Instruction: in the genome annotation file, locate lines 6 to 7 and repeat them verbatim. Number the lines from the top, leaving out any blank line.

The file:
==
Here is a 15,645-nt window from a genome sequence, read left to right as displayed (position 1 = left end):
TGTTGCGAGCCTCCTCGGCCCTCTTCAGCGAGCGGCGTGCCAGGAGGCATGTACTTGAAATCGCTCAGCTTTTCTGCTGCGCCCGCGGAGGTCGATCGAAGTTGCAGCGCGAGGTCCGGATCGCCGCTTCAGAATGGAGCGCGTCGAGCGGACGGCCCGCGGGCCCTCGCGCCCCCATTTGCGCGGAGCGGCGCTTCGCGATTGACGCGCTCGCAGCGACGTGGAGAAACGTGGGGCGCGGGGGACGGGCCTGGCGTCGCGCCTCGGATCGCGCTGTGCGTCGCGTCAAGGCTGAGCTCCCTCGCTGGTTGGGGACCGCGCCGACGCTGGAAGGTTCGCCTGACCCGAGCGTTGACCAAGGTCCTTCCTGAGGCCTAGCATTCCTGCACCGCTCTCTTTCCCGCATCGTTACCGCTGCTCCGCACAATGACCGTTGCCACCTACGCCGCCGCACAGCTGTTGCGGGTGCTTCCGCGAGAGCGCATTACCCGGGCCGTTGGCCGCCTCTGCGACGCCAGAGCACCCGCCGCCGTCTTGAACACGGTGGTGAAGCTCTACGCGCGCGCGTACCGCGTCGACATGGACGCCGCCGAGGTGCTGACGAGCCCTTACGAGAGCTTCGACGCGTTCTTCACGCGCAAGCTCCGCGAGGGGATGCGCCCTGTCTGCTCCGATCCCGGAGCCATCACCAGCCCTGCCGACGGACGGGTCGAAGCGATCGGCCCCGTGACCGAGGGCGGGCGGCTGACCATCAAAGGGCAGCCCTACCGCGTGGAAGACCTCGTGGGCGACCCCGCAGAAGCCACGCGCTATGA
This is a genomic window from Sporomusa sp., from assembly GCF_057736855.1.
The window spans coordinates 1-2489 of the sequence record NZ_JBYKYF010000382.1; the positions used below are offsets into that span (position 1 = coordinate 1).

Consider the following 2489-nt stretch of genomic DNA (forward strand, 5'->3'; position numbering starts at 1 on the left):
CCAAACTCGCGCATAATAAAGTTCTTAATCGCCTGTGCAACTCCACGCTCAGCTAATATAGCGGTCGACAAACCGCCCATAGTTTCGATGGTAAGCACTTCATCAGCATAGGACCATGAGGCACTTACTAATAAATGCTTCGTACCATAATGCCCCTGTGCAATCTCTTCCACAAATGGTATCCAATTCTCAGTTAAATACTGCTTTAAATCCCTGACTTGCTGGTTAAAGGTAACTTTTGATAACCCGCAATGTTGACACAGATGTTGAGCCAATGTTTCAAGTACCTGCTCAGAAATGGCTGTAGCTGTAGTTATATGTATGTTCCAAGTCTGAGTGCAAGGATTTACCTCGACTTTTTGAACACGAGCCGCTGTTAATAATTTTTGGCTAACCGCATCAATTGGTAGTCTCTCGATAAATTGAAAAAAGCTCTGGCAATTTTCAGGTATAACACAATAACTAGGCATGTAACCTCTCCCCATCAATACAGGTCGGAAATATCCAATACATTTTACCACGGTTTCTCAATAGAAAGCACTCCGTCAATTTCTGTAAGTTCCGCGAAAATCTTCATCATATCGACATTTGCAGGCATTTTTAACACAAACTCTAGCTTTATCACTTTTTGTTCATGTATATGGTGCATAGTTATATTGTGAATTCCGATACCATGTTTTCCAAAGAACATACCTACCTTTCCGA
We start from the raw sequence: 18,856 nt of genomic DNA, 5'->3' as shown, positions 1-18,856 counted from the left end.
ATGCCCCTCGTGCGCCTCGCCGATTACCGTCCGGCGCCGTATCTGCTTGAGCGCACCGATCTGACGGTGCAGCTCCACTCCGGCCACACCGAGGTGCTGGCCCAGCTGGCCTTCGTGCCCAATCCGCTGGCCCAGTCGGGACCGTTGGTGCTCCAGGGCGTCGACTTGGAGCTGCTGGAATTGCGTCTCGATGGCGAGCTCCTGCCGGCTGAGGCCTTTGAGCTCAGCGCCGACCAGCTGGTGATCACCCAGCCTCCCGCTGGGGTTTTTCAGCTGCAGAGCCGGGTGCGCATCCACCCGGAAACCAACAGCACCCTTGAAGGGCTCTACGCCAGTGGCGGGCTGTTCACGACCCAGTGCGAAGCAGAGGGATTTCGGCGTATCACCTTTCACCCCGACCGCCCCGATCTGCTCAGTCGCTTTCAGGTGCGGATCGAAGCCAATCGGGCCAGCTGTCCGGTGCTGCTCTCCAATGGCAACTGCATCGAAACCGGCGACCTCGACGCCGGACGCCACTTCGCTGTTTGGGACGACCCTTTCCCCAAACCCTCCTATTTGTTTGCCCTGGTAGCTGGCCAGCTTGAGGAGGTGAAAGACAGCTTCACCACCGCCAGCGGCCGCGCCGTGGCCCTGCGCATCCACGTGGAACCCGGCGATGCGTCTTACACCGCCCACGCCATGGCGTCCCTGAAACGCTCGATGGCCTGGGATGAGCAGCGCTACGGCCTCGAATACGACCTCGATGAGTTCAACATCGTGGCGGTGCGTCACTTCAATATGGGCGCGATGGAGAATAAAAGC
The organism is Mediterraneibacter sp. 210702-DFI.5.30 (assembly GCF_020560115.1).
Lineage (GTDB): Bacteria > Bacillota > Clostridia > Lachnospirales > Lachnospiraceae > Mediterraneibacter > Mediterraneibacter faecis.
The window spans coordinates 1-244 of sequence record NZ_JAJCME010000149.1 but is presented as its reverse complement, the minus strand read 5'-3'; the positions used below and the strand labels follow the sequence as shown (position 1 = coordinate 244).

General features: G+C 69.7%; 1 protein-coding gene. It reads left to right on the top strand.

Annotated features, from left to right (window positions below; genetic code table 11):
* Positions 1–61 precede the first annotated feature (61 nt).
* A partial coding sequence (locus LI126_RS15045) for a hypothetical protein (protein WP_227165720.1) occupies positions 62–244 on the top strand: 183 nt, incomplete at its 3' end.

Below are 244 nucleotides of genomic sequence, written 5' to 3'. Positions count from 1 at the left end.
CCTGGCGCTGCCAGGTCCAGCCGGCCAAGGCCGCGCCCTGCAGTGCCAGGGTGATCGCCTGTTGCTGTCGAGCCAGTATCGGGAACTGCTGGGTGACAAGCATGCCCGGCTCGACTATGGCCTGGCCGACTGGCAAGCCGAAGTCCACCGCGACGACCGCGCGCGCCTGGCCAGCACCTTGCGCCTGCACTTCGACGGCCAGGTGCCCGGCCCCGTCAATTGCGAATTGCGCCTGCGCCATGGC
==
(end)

CCAAACTCGCGCATAATAAAGTTCTTAATCGCCTGTGCAACTCCACGCTCAGCTAATATAGCGGTCGACAAACCGCCCATAGTTTCGATGGTAAGCACTTCATCAGCATAGGACCATGAGGCACTTACTAATAAATGCTTCGTACCATAATGCCCCTGTGCAATCTCTTCCACAAATGGTATCCAATTCTCAGTTAAATACTGCTTTAAATCCCTGACTTGCTGGTTAAAGGTAACTTTTGATAACCCGCAATGTTGACACAGATGTTGAGCCAATGTTTCAAGTACCTGCTCAGAAATGGCTGTAGCTGTAGTTATATGTATGTTCCAAGTCTGAGTGCAAGGATTTACCTCGACTTTTTGAACACGAGCCGCTGTTAATAATTTTTGGCTAACCGCATCAATTGGTAGTCTCTCGATAAATTGAAAAAAGCTCTGGCAATTTTCAGGTATAACACAATAACTAGGCATGTAACCTCTCCCCATCAATACAGGTCGGAAATATCCAATACATTTTACCACGGTTTCTCAATAGAAAGCACTCCGTCAATTTCTGTAAGTTCCGCGAAAATCTTCATCATATCGACATTTGCAGGCATTTTTAACACAAACTCTAGCTTTATCACTTTTTGTTCATGTATATGGTGCATAGTTATATTGTGAATTCCGATACCATGTTTTCCAAAGAACATACCTACCTTTCCGA
We start from the raw sequence: 18,856 nt of genomic DNA, 5'->3' as shown, positions 1-18,856 counted from the left end.